Have you ever, on a long, cold, melancholy winter night — alone with your thoughts and the wind whistling through the hallways, the rain pounding against the windows — have you ever leaned your forehead against the mantel, absently watching sparks dance on the hearth, and longed to flee our wet and muddy Paris for some enchanted oasis? Somewhere fresh and carpeted in green, where you could lie in the shade of a riverside palm tree and doze off without a care in the world?
Well, the paradise of your dreams exists! Eden awaits you; the water flows clear and bright there, falling and surging up in bright dust; the palm fronds wave gently in the soft sea breeze like feathers in a genie’s cap. The jambosa trees, laden with iridescent fruit, stand ready to offer you their sweetly scented shade. Come, follow me now.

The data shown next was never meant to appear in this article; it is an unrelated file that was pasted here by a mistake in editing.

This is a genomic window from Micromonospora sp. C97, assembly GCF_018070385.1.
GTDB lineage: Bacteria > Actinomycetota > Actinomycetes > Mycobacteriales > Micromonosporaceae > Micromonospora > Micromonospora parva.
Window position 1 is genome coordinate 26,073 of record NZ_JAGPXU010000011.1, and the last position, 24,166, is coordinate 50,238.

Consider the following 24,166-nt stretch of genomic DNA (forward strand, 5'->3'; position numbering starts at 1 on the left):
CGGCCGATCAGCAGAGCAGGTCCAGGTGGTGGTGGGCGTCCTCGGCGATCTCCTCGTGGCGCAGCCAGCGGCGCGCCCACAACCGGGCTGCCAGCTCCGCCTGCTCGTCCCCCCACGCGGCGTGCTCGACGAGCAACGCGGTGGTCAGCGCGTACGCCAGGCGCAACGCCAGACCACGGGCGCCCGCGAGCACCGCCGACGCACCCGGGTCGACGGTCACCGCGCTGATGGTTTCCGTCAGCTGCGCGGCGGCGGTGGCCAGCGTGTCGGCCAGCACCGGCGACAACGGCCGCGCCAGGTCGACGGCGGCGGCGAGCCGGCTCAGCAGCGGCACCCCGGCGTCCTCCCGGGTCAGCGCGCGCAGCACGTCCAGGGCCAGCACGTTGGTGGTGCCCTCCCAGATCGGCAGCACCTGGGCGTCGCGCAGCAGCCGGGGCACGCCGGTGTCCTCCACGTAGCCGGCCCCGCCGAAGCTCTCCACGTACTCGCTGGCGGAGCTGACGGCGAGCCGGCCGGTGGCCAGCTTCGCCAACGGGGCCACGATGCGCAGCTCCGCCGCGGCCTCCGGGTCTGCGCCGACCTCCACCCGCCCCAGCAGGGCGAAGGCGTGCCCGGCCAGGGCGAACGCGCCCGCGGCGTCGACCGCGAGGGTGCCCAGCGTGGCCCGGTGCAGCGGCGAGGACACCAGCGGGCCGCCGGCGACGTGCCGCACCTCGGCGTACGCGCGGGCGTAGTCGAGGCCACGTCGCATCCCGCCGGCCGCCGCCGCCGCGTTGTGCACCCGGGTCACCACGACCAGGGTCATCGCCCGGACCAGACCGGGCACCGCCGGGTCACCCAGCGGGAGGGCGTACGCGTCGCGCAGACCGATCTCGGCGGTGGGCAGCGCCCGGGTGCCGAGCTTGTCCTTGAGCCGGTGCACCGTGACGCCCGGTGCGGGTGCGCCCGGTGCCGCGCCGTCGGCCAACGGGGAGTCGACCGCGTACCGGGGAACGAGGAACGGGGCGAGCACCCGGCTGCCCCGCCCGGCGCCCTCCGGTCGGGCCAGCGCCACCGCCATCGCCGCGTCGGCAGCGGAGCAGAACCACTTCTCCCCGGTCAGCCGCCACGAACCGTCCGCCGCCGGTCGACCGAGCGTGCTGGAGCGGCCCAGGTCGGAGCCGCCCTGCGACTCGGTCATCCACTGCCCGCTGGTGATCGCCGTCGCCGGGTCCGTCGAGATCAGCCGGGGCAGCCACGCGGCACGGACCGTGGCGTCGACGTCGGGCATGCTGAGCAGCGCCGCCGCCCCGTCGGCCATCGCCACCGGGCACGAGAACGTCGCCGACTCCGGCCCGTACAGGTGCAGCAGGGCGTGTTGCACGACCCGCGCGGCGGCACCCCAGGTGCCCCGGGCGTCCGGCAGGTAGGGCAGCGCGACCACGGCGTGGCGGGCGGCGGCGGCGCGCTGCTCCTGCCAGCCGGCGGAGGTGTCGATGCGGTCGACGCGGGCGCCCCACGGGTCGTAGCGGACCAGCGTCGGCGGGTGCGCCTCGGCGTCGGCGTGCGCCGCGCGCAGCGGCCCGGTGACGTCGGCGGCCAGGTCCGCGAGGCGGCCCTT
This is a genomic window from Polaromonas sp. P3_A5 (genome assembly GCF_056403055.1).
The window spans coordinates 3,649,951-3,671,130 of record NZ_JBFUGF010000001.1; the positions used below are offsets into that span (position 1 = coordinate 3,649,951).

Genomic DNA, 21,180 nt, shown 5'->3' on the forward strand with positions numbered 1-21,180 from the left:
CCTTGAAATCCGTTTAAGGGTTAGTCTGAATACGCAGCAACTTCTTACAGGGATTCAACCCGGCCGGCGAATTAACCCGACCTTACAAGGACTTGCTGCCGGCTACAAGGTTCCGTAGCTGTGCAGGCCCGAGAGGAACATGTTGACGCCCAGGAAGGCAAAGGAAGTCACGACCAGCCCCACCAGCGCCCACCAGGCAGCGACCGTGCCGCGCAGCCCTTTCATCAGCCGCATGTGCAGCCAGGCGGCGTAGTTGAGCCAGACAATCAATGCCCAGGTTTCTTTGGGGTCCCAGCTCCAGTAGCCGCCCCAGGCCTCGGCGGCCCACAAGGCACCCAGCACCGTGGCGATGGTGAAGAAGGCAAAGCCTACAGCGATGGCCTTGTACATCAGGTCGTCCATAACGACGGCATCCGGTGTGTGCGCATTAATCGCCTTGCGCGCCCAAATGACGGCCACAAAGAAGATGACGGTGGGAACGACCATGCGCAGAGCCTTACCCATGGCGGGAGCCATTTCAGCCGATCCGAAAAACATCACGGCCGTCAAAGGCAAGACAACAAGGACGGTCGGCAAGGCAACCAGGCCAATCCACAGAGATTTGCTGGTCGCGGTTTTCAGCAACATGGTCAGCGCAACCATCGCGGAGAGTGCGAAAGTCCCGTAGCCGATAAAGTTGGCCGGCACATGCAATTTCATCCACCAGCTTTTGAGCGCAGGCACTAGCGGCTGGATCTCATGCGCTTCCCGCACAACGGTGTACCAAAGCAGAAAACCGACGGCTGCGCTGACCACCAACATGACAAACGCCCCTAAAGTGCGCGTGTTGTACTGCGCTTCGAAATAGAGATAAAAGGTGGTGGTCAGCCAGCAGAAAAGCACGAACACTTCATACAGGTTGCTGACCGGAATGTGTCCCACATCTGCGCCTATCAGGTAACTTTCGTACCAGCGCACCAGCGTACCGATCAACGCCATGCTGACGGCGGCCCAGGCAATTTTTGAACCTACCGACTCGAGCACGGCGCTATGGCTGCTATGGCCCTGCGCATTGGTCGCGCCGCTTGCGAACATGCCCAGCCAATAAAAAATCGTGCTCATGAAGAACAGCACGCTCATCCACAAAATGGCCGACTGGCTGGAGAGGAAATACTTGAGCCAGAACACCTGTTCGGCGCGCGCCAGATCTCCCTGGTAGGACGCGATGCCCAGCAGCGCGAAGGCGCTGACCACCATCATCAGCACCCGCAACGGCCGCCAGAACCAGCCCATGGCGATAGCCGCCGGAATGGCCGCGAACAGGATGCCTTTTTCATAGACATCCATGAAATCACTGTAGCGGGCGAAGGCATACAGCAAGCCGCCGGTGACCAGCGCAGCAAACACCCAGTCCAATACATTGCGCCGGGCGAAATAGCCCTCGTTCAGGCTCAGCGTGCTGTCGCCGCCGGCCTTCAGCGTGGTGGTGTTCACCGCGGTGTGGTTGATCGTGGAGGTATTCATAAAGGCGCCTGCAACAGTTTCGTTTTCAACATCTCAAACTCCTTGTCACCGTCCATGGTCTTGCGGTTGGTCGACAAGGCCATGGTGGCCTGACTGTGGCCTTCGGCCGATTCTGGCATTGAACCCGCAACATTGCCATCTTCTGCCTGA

So begins Georges, by Alexandre Dumas. Who can resist following?
I love that I can have "new" books from this long-dead author, in lost manuscripts or fresh translations of forgotten stories.
I picked up this novel because it's Dumas! I'm not sure I would have done so on the basis of a synopsis alone. But what a fine, swashbuckling adventure it was. I'll comment more on this, but first I must read a little more about Dumas as well as the history of Mauritius.